A serviceable biography that will serve the student who chooses Pope Francis as a subject well.

POPE FRANCIS

THE PEOPLE'S POPE

Pope Francis’ life story.

Pope Francis is the first non-European, Jesuit man to be ordained as leader of the Roman Catholic Church. This biography takes middle-grade readers on Jorge Mario Bergoglio’s spiritual and physical journey toward the papacy. Gormley charts Bergoglio’s spiritual development well, beginning with his grandmother, who sparked in him the importance of faith at a young age, and moving from there as political turbulence roiled Argentina. The author provides plenty of context for Argentina’s political and social discord but never loses focus on her subject. While Argentina’s story is important to Bergoglio’s history, it never overwhelms the man. Pope Francis’ reputation as the “People’s Pope,” a man honest about his background, interests, and past, helps the author paint a picture of her subject as a well-rounded, well-intentioned man. There are no grave missteps or shady secrets to reveal here, just a man who always did what he thought was best for the people around him and used his faith as his guide. It is a bit long-winded. The 257 pages of main narrative really hold only about 175 pages of essential story. The “and then this happened” structure of standard biographies is certainly felt, and while that works well for an educational text for children using this for a school project, those looking for a ripping yarn about the pope may want to keep looking.

A serviceable biography that will serve the student who chooses Pope Francis as a subject well. (timeline, sources, photos) (Biography. 10-14)

Pub Date: Sept. 26, 2017

ISBN: 978-1-4814-8141-0

Page Count: 272

Publisher: Aladdin

Review Posted Online: Aug. 27, 2017

Kirkus Reviews Issue: Sept. 15, 2017

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A breezy, bustling bucketful of courageous acts and eye-popping feats.

50 IMPRESSIVE KIDS AND THEIR AMAZING (AND TRUE!) STORIES

From the They Did What? series

Why should grown-ups get all the historical, scientific, athletic, cinematic, and artistic glory?

Choosing exemplars from both past and present, Mitchell includes but goes well beyond Alexander the Great, Anne Frank, and like usual suspects to introduce a host of lesser-known luminaries. These include Shapur II, who was formally crowned king of Persia before he was born, Indian dancer/professional architect Sheila Sri Prakash, transgender spokesperson Jazz Jennings, inventor Param Jaggi, and an international host of other teen or preteen activists and prodigies. The individual portraits range from one paragraph to several pages in length, and they are interspersed with group tributes to, for instance, the Nazi-resisting “Swingkinder,” the striking New York City newsboys, and the marchers of the Birmingham Children’s Crusade. Mitchell even offers would-be villains a role model in Elagabalus, “boy emperor of Rome,” though she notes that he, at least, came to an awful end: “Then, then! They dumped his remains in the Tiber River, to be nommed by fish for all eternity.” The entries are arranged in no evident order, and though the backmatter includes multiple booklists, a personality quiz, a glossary, and even a quick Braille primer (with Braille jokes to decode), there is no index. Still, for readers whose fires need lighting, there’s motivational kindling on nearly every page.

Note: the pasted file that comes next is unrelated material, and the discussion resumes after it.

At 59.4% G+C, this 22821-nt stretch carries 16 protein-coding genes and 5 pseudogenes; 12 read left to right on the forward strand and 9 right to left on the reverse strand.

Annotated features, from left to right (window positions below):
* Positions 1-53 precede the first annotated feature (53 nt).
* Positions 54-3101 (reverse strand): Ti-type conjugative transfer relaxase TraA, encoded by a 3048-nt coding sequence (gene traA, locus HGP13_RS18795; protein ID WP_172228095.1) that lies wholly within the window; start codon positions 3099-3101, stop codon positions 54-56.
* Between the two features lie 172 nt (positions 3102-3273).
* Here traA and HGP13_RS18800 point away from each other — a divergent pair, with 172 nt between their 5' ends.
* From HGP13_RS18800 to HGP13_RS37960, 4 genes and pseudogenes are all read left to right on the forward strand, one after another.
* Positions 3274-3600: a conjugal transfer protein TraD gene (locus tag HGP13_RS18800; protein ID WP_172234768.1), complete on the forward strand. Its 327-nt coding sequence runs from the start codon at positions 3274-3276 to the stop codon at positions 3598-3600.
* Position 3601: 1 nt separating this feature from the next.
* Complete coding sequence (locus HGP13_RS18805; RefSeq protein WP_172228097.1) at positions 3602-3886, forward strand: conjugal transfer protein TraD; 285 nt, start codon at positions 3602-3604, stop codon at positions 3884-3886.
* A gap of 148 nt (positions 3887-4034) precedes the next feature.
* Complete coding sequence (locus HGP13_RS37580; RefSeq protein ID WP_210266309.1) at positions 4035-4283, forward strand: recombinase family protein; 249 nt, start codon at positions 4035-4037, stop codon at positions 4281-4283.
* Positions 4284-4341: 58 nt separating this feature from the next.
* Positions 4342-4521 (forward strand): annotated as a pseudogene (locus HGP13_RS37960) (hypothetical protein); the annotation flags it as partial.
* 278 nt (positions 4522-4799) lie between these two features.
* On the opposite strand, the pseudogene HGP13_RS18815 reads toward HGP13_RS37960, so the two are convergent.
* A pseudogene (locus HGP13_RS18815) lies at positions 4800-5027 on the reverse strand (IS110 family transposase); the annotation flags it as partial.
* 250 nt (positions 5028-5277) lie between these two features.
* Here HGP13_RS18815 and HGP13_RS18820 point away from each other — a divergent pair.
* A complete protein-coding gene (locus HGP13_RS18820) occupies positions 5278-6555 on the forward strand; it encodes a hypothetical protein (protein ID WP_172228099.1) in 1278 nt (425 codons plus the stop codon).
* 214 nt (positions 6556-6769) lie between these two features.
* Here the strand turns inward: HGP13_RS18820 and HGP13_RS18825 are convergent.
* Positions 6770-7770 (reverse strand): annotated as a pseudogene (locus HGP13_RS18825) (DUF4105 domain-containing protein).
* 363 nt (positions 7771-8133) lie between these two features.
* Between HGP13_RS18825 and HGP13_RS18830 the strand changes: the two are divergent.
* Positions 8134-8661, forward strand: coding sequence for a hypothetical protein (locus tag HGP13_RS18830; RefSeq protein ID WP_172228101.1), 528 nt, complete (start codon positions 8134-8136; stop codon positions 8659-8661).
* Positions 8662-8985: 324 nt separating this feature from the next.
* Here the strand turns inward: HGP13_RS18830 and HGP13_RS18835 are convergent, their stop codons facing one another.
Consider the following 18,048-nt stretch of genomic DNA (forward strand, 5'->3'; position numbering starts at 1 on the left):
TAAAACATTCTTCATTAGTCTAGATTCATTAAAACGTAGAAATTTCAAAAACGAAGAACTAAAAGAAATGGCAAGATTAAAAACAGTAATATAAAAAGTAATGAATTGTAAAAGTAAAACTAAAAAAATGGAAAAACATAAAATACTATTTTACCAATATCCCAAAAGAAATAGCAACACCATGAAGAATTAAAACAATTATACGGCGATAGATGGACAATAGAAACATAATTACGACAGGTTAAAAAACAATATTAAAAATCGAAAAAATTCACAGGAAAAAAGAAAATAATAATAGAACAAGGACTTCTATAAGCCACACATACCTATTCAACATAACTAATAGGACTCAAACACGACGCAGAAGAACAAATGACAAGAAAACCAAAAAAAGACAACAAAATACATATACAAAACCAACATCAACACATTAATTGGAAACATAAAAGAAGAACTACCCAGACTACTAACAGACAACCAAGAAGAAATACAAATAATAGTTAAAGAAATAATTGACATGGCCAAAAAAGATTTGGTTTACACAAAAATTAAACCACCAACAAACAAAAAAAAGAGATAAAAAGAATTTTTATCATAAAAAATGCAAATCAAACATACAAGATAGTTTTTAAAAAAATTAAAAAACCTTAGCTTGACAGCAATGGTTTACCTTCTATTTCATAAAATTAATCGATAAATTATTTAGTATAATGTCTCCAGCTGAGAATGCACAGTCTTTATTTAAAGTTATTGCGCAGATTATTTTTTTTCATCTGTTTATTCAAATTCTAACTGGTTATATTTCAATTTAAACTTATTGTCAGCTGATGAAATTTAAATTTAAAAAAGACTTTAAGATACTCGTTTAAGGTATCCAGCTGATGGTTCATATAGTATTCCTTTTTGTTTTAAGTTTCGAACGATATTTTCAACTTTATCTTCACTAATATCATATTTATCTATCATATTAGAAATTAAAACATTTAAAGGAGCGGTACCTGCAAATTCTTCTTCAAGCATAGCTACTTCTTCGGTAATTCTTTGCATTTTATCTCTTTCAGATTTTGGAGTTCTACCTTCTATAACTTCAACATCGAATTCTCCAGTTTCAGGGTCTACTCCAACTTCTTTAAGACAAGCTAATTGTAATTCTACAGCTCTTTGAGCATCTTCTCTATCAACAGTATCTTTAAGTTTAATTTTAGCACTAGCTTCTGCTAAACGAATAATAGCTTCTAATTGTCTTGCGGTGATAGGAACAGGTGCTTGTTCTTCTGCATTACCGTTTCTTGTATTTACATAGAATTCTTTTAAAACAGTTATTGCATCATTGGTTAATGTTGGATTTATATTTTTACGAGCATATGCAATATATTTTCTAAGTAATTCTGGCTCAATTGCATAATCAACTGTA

A breezy, bustling bucketful of courageous acts and eye-popping feats. (finished illustrations not seen) (Collective biography. 10-13)

Pub Date: May 10, 2016

ISBN: 978-0-14-751813-2

Page Count: 320

Publisher: Puffin

Review Posted Online: Nov. 11, 2015

Kirkus Reviews Issue: Dec. 1, 2015

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A standout among writing guides, valuable for its sage and friendly encouragement and for the sheer fun of hanging out with...

WRITING RADAR

USING YOUR JOURNAL TO SNOOP OUT AND CRAFT GREAT STORIES

Advice on writing from one of the best writers around.

“I’m a writer and I’m on your side,” Gantos says, as if he’s putting an arm around a young writer’s shoulder and guiding them through a door to a new life. With a snappy voice, his own funny ink drawings, and expertise drawn from a career full of great books, he covers just about everything: where to find ideas and characters, how to structure a story, why to keep a journal, and even what to write with. Every step of the way he includes examples from his own writing. As humorous as he is, Gantos is authoritative and serious about his craft, careful to include every building block for constructing a good story—characters, setting, problem, action, crisis, resolution, and the need for a double ending (physical and emotional). Chapter 2 (“Getting Started”) ought to be read by all teachers and parents: it’s a manifesto on how to raise a reader (and writer) by reading aloud excellent picture books to young children and placing good books in the hands of children as they get older, and he offers a handy list of just what some of those books should be. While his list of picture books is not a particularly diverse one, the middle-grade titles suggested are nicely inclusive.

A standout among writing guides, valuable for its sage and friendly encouragement and for the sheer fun of hanging out with Jack. (Nonfiction. 10-14)

Pub Date: Aug. 29, 2017

ISBN: 978-0-374-30456-0

Page Count: 224

Publisher: Farrar, Straus and Giroux

Review Posted Online: July 2, 2017

Kirkus Reviews Issue: July 15, 2017

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